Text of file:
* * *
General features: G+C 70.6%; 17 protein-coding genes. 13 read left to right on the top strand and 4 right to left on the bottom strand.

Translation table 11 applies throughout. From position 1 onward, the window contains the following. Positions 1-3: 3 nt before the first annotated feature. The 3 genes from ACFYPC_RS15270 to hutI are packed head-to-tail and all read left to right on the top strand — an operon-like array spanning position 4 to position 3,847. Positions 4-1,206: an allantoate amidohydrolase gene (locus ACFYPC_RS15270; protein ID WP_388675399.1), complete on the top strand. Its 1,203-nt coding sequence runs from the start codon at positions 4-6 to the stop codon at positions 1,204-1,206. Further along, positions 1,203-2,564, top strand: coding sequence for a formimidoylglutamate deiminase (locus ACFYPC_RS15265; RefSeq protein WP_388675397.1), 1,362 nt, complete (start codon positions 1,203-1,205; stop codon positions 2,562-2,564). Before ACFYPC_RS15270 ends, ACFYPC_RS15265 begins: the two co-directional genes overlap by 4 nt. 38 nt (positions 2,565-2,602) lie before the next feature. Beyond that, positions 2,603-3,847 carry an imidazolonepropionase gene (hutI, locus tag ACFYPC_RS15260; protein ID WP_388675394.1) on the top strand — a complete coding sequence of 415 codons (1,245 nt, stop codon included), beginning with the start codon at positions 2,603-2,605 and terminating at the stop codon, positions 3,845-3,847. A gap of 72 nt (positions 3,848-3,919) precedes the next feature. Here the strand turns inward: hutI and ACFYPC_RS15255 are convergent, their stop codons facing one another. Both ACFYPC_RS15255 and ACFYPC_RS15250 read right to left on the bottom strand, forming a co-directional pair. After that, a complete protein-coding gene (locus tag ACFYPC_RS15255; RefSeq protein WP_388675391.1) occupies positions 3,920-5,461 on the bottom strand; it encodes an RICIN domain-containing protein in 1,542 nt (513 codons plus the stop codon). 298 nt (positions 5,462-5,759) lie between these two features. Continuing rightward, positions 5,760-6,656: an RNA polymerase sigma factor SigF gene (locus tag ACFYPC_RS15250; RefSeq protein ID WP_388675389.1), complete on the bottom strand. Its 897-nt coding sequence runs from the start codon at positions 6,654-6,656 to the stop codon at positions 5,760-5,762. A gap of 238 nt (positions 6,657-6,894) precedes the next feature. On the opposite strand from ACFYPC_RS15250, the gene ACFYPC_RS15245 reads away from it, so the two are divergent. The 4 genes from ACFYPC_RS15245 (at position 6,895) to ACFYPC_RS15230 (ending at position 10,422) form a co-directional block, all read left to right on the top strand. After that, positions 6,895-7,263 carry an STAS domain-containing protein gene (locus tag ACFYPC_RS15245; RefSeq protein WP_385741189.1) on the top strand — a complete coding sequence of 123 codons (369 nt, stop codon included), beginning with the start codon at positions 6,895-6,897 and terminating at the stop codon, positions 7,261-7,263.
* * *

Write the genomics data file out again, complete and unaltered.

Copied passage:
General features: G+C 70.6%; 17 protein-coding genes. 13 read left to right on the top strand and 4 right to left on the bottom strand.

Translation table 11 applies throughout. From position 1 onward, the window contains the following. Positions 1-3: 3 nt before the first annotated feature. The 3 genes from ACFYPC_RS15270 to hutI are packed head-to-tail and all read left to right on the top strand — an operon-like array spanning position 4 to position 3,847. Positions 4-1,206: an allantoate amidohydrolase gene (locus ACFYPC_RS15270; protein ID WP_388675399.1), complete on the top strand. Its 1,203-nt coding sequence runs from the start codon at positions 4-6 to the stop codon at positions 1,204-1,206. Further along, positions 1,203-2,564, top strand: coding sequence for a formimidoylglutamate deiminase (locus ACFYPC_RS15265; RefSeq protein WP_388675397.1), 1,362 nt, complete (start codon positions 1,203-1,205; stop codon positions 2,562-2,564). Before ACFYPC_RS15270 ends, ACFYPC_RS15265 begins: the two co-directional genes overlap by 4 nt. 38 nt (positions 2,565-2,602) lie before the next feature. Beyond that, positions 2,603-3,847 carry an imidazolonepropionase gene (hutI, locus tag ACFYPC_RS15260; protein ID WP_388675394.1) on the top strand — a complete coding sequence of 415 codons (1,245 nt, stop codon included), beginning with the start codon at positions 2,603-2,605 and terminating at the stop codon, positions 3,845-3,847. A gap of 72 nt (positions 3,848-3,919) precedes the next feature. Here the strand turns inward: hutI and ACFYPC_RS15255 are convergent, their stop codons facing one another. Both ACFYPC_RS15255 and ACFYPC_RS15250 read right to left on the bottom strand, forming a co-directional pair. After that, a complete protein-coding gene (locus tag ACFYPC_RS15255; RefSeq protein WP_388675391.1) occupies positions 3,920-5,461 on the bottom strand; it encodes an RICIN domain-containing protein in 1,542 nt (513 codons plus the stop codon). 298 nt (positions 5,462-5,759) lie between these two features. Continuing rightward, positions 5,760-6,656: an RNA polymerase sigma factor SigF gene (locus tag ACFYPC_RS15250; RefSeq protein ID WP_388675389.1), complete on the bottom strand. Its 897-nt coding sequence runs from the start codon at positions 6,654-6,656 to the stop codon at positions 5,760-5,762. A gap of 238 nt (positions 6,657-6,894) precedes the next feature. On the opposite strand from ACFYPC_RS15250, the gene ACFYPC_RS15245 reads away from it, so the two are divergent. The 4 genes from ACFYPC_RS15245 (at position 6,895) to ACFYPC_RS15230 (ending at position 10,422) form a co-directional block, all read left to right on the top strand. After that, positions 6,895-7,263 carry an STAS domain-containing protein gene (locus tag ACFYPC_RS15245; RefSeq protein WP_385741189.1) on the top strand — a complete coding sequence of 123 codons (369 nt, stop codon included), beginning with the start codon at positions 6,895-6,897 and terminating at the stop codon, positions 7,261-7,263.